Some 1,500 years ago, it was decided for an individual’s personal reasons that women should wear veil, since then millions of Muslim women have had to suffer it. So many old customs have died a natural death, but not veil. Instead, of late, there has been a mad craze to revive it. Covering a woman’s head means covering her brain to ensure that it will not work. If women were not massively brainwashed or their brains worked properly, they would have long ago thrown off these veils imposed on them by a religious and patriarchal regime.

What should women do? They should proclaim a war against the ill-treatment meted out to them. They should snatch back from the men their freedom and their rights; they should throw their head-scarves out. They should take off their burqas and burn them.

http://freethoughtblogs.com/taslima/2012/04/08/lets-burn-the-burqa/

Taslima Nasreen is an award-winning internationally acclaimed Bengali author. Her writings have been translated in 20 languages. She has faced various fatwas, and an 18-year long exile from her country because of her writings.
.
.

‘Loose Character’ Reason Enough to Take Women’s Lives!

Religious fanatics have successfully ‘cleansed’ the world yet again by killing two women of ‘loose character’ in the NWFP in Pakistan. Ali Hazrat Bacha writes:
‘PESHAWAR, Aug 20: In the first incident of its kind in and around the provincial capital, bullet-riddled bodies of two women, who had been kidnapped from a village in Charsadda district a few days ago, were found in Guli Garhi village near here on Wednesday.
‘A note found near bodies described the victims as women of ‘loose character’ and said they had been killed because they had not heeded the warning of ‘Jaish-i-Islami’ to ‘mend their ways’.’
CMKP Digest Number 1583

Violence against women in Pakistan is rising as always, and now, the exponents of deified male supremacy, the false-morality-ridden religious bullies, are issuing public threats to women not just in the NWFP where Taliban are in strength but in the Punjab as well. And sure, ‘loose character’ is good reason to kill a woman; it does not even cost much in Qisas as the killers will only have to pay half of what they would pay to kill a man. And that is, IF brought to justice.

At the end of last month, the Acid TIP (Tehreek-e-Islami Taliban Pakistan) threatened to ‘Throw Acid on Women Not Wearing Hijab’ . Still I think, the Taliban may use further Saudi guidance in this area as the bastion of their ‘spirituality’ is way ahead with a father killing his daughter ‘for chatting on Facebook’ .

Earlier this month, ‘Militants threw acid on two Muslim women for not wearing veils and for putting make-up on their faces’ in Srinagar Kashmir. The women were high school teachers. The same report also mentions two other women who had ‘faced similar treatment in Kaksarai recently’. www.hinduonnet.com.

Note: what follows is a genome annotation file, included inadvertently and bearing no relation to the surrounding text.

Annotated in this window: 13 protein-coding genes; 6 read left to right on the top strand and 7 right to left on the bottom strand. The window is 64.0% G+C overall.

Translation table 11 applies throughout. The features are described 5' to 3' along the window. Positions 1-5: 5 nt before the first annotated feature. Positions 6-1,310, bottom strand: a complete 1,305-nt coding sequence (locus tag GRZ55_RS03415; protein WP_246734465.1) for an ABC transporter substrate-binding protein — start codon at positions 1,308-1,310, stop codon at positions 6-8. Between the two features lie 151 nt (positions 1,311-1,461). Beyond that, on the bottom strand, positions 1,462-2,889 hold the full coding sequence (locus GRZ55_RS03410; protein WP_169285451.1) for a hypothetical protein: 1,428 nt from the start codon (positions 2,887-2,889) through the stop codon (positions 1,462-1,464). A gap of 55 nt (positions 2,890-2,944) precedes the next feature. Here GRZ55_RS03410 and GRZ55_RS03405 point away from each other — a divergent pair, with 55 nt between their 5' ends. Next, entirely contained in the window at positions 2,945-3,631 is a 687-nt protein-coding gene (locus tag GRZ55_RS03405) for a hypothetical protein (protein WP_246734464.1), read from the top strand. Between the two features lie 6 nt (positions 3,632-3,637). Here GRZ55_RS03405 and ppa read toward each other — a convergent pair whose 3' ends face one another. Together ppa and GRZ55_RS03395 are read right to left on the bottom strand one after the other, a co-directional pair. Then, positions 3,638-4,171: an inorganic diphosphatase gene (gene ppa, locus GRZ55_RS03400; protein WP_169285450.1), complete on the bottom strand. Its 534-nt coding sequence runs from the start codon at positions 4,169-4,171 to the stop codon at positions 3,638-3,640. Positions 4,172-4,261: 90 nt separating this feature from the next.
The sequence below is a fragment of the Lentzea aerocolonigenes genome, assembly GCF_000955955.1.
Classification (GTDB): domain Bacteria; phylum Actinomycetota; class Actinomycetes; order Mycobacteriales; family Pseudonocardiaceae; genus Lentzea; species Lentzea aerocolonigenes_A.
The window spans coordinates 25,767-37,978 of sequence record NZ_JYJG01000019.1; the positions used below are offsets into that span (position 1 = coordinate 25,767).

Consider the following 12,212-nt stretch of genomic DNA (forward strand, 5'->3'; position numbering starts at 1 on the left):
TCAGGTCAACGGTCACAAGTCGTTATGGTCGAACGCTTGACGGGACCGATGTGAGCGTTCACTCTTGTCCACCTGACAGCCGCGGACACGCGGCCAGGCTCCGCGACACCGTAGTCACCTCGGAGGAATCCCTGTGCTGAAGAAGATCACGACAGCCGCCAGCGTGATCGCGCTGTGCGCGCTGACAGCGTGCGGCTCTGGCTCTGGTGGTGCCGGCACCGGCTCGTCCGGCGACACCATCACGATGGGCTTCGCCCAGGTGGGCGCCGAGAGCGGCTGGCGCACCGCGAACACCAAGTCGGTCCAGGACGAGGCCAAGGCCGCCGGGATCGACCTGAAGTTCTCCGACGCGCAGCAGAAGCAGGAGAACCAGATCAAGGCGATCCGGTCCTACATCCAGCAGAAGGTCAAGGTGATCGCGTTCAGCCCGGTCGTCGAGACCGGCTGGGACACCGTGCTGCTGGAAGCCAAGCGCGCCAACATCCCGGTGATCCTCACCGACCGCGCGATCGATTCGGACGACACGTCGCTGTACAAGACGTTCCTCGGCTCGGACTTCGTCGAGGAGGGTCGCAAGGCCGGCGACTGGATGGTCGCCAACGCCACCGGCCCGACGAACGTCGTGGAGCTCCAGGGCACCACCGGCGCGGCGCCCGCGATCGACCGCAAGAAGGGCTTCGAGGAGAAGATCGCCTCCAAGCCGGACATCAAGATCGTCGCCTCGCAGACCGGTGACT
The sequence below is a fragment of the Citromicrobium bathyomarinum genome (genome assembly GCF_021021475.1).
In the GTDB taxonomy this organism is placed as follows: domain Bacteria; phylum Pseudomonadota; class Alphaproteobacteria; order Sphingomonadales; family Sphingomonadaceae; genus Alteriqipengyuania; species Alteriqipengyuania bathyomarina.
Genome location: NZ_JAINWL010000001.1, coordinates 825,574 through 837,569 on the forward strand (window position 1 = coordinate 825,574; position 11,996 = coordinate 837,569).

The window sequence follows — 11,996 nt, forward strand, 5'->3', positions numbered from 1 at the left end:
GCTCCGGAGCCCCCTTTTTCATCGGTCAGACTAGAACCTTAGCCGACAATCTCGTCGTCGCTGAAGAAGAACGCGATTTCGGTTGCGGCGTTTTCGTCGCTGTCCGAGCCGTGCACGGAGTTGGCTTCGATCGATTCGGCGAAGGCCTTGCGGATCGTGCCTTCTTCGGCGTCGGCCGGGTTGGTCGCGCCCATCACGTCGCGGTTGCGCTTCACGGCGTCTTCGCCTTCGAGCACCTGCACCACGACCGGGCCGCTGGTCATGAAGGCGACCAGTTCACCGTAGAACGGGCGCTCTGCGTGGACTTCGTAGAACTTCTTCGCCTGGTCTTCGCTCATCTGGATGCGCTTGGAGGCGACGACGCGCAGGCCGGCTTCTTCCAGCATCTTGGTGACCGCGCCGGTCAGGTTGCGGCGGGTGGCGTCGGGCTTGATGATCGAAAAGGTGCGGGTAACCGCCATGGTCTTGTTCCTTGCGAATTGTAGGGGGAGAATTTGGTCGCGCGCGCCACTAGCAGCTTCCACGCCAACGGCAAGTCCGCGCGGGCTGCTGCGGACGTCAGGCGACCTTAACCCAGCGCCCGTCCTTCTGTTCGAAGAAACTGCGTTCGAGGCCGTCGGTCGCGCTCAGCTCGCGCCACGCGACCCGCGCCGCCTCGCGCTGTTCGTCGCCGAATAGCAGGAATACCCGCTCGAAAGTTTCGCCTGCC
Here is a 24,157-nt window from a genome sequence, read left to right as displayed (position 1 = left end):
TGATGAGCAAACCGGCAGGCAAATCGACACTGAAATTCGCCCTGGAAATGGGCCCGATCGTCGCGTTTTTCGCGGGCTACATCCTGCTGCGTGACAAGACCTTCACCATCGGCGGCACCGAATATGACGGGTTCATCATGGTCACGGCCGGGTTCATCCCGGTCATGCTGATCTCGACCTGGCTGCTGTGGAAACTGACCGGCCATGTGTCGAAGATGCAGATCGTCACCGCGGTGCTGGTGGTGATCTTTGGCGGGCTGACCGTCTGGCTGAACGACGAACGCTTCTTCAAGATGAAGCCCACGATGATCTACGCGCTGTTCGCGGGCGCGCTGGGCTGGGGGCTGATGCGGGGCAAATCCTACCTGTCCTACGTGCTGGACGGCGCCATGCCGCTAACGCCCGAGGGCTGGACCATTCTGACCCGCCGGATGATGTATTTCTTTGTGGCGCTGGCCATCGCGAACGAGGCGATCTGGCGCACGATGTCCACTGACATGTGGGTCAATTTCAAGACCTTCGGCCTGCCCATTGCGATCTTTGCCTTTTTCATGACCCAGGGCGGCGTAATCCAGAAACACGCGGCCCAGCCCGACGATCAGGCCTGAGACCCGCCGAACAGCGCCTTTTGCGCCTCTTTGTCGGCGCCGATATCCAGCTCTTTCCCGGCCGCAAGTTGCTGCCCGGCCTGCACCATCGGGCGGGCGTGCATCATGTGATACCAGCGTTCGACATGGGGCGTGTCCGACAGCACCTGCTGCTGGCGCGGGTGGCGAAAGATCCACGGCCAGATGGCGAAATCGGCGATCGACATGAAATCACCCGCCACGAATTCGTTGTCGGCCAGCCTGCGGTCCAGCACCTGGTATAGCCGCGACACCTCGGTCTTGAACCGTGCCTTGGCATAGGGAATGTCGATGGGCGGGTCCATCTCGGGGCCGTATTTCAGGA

Ansar Burney Trust, a human rights organization, finds that ‘in the vast majority of cases’ of women dying as a result of ‘domestic violence’, a term commonly still used in Pakistan for ‘woman assault’, were killed or mutilated by their husbands and in-laws, brothers and fathers, ex-husbands and ex-lovers. Regarding sexual violence, the Trust estimates that ‘as many as eight women – half of them minors – are raped in Pakistan everyday’. Reasons for rape: revenge on the woman or her family; Jirga/Punchayat ordered rape for her crimes or her family’s; and, by the police while in their custody. On average, ‘a woman suffers an acid attack every week in Pakistan’ www.ansarburney.org.

Last year a woman Minister was ‘Shot Dead for Refusing to Wear Veil’. ‘Pakistani tells how he killed 4 daughters’. ‘Danish-Pakistani woman killed in honor murder’ for having a ‘bad character’.

Amnesty, Asia Pacific: ‘Women and girls are dying at the hands of their husbands, their fathers and brothers, while the authorities pay lip service to their obligations to protect them’.

And that is why it is so hard to fight, even resist, the religious fanatics because they are safeguarding the ‘interests’ of all men by providing them with a strong moral-religious ground to ‘control’ what is being perceived as ‘their women’.

We are our own women.
We will determine
our ‘characters’,
values, education, dresses,
makeup, and
the size of our boobs;
We will select our partners,
careers, videos, cds,
miniskirts, and
shoes;
We will fight,
and get back the right
to live as we like;
To be who we are: Beautiful,
Graceful, Creative, and
Content.

Fauzia Rafique
gandholi.wordpress.com
frafique@gmail.com

Contact Uddari
uddariweblog@gmail.com
Facebook
facebook.com/UddariWeblog
Twitter
twitter.com/UddariWeblog
..